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Monday, March 29, 1999 Published at 09:15 GMT

Business: The Company File

UK 'fat cats' top EU league

The UK has the fattest cats in Europe, although we still lag behind our US counterparts, according to a survey by business magazine Management Today.

Just last week the title of fattest cat in the UK went to the chief executive of drugs giant SmithKline Beecham, Jan Leschly, who last year received £92m ($147m) in a combination of pay, perks and shares.

Steven Clements, PricewaterhouseCooper: Main reason is performance-related pay scheme in UK
Although most UK company executives earn nowhere near such a record-breaking figure, their average salary of almost £400,000 ($640,000) a year is not to be sniffed at.

Company bosses in the US are still way ahead in the "super cat" league with annual packages worth £650,000.

[ image: Jan Leschly's £92m pay package puts him way ahead of other UK bosses]
Jan Leschly's £92m pay package puts him way ahead of other UK bosses
The report found that the average American chief executive earned almost twice as much as any other nationality, with top executives in the UK making it comfortably into second place.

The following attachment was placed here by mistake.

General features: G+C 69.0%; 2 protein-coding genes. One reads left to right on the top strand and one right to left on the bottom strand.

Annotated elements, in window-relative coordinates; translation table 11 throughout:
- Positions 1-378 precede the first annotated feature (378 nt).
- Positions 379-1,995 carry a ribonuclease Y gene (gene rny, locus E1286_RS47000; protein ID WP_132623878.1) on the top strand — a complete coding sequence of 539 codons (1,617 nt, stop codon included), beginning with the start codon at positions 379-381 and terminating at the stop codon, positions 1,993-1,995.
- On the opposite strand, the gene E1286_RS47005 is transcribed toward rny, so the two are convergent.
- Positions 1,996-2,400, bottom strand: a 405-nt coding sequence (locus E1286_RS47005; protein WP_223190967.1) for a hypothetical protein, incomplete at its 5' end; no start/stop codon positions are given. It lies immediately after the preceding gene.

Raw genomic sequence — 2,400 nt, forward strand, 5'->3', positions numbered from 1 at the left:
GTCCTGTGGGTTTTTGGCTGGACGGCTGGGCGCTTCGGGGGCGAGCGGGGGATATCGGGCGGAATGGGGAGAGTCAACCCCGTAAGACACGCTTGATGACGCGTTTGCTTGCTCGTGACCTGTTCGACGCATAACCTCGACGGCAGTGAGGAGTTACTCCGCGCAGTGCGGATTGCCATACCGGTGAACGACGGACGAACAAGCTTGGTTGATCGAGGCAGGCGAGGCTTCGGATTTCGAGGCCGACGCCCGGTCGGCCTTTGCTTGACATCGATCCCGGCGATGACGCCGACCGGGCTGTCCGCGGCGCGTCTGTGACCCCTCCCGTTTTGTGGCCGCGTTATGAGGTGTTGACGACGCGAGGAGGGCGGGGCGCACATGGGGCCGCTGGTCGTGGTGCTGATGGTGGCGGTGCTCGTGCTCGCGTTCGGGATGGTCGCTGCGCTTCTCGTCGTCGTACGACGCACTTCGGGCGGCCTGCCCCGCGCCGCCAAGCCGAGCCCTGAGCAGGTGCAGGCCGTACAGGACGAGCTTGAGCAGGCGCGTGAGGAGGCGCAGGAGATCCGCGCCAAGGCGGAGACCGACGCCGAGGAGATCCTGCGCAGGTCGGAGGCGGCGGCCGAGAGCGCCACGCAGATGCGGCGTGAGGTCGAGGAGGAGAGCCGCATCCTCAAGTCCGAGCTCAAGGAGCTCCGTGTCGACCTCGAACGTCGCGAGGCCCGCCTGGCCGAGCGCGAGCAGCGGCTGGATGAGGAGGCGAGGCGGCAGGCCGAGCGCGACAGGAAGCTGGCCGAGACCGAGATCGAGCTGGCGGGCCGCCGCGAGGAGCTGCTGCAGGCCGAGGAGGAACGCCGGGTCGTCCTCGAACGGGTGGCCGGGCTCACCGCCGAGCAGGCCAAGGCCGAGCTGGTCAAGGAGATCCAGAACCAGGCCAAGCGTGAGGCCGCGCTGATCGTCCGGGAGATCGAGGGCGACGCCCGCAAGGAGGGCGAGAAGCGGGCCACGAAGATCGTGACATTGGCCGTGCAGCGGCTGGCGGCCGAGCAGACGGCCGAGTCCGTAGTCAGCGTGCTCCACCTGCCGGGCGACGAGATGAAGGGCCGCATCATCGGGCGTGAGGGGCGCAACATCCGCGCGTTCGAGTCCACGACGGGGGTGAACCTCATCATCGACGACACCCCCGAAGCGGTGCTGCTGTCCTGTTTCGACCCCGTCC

The report also found that qualified accountants in Britain earned about £55,000 a year - higher than even the US.

But Management Today also discovered that British bosses worked longer hours than anyone else and were the cheapest employees to dispose of, once they become surplus to requirements.

UK companies are the least generous in the developed world when laying off workers, with average severance pay in manufacturing just 23% of fixed salaries compared with 131% in Japan.

More PRP

Steven Clements, a director of PricewaterhouseCoopers, who specialises in the relationship between salary and value creation, says UK bosses earn more than anywhere else in Europe because there is much greater use of profit-related pay (PRP) and stock options than on the continent.

He says the practice of awarding stock options, for example, got started only recently in Germany.

Mr Clements also said that because the UK labour market was far less regulated than in France and Germany, hours worked tended to be longer and holidays tended to be shorter.

The UK regime was much closer to that in the US because similar culture and language allowed for greater ease of movement between the two employment markets.

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